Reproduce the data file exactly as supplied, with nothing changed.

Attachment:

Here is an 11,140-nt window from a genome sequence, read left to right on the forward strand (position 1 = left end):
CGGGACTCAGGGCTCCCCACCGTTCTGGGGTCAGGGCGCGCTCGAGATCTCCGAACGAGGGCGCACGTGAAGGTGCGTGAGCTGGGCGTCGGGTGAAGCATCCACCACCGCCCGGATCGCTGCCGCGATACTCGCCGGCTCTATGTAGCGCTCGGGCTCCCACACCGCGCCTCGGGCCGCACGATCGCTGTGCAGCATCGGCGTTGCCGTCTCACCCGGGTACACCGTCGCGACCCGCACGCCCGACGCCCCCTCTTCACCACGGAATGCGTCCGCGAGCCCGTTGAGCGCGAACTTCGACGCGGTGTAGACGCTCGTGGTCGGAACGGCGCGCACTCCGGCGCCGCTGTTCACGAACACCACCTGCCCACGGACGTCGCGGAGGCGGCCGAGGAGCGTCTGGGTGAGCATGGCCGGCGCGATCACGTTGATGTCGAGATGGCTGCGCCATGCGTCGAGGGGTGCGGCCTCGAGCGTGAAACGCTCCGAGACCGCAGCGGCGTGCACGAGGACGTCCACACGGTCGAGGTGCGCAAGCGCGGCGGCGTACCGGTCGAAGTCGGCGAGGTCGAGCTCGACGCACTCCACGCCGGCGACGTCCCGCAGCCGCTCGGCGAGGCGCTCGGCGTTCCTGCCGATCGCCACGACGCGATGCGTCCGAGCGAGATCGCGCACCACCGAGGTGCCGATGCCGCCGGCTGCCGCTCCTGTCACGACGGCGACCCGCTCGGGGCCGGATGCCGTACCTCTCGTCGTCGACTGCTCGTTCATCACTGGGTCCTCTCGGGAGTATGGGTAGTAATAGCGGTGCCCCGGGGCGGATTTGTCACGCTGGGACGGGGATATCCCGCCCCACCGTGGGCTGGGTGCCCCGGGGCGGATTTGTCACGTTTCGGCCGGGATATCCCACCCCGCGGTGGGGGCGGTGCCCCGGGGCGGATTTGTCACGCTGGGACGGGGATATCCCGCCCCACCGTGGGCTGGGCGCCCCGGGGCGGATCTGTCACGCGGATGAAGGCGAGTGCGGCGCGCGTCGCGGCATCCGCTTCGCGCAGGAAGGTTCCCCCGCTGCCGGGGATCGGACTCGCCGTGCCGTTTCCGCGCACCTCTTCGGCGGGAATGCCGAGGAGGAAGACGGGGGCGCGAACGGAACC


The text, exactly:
Here is an 11,140-nt window from a genome sequence, read left to right on the forward strand (position 1 = left end):
CGGGACTCAGGGCTCCCCACCGTTCTGGGGTCAGGGCGCGCTCGAGATCTCCGAACGAGGGCGCACGTGAAGGTGCGTGAGCTGGGCGTCGGGTGAAGCATCCACCACCGCCCGGATCGCTGCCGCGATACTCGCCGGCTCTATGTAGCGCTCGGGCTCCCACACCGCGCCTCGGGCCGCACGATCGCTGTGCAGCATCGGCGTTGCCGTCTCACCCGGGTACACCGTCGCGACCCGCACGCCCGACGCCCCCTCTTCACCACGGAATGCGTCCGCGAGCCCGTTGAGCGCGAACTTCGACGCGGTGTAGACGCTCGTGGTCGGAACGGCGCGCACTCCGGCGCCGCTGTTCACGAACACCACCTGCCCACGGACGTCGCGGAGGCGGCCGAGGAGCGTCTGGGTGAGCATGGCCGGCGCGATCACGTTGATGTCGAGATGGCTGCGCCATGCGTCGAGGGGTGCGGCCTCGAGCGTGAAACGCTCCGAGACCGCAGCGGCGTGCACGAGGACGTCCACACGGTCGAGGTGCGCAAGCGCGGCGGCGTACCGGTCGAAGTCGGCGAGGTCGAGCTCGACGCACTCCACGCCGGCGACGTCCCGCAGCCGCTCGGCGAGGCGCTCGGCGTTCCTGCCGATCGCCACGACGCGATGCGTCCGAGCGAGATCGCGCACCACCGAGGTGCCGATGCCGCCGGCTGCCGCTCCTGTCACGACGGCGACCCGCTCGGGGCCGGATGCCGTACCTCTCGTCGTCGACTGCTCGTTCATCACTGGGTCCTCTCGGGAGTATGGGTAGTAATAGCGGTGCCCCGGGGCGGATTTGTCACGCTGGGACGGGGATATCCCGCCCCACCGTGGGCTGGGTGCCCCGGGGCGGATTTGTCACGTTTCGGCCGGGATATCCCACCCCGCGGTGGGGGCGGTGCCCCGGGGCGGATTTGTCACGCTGGGACGGGGATATCCCGCCCCACCGTGGGCTGGGCGCCCCGGGGCGGATCTGTCACGCGGATGAAGGCGAGTGCGGCGCGCGTCGCGGCATCCGCTTCGCGCAGGAAGGTTCCCCCGCTGCCGGGGATCGGACTCGCCGTGCCGTTTCCGCGCACCTCTTCGGCGGGAATGCCGAGGAGGAAGACGGGGGCGCGAACGGAACC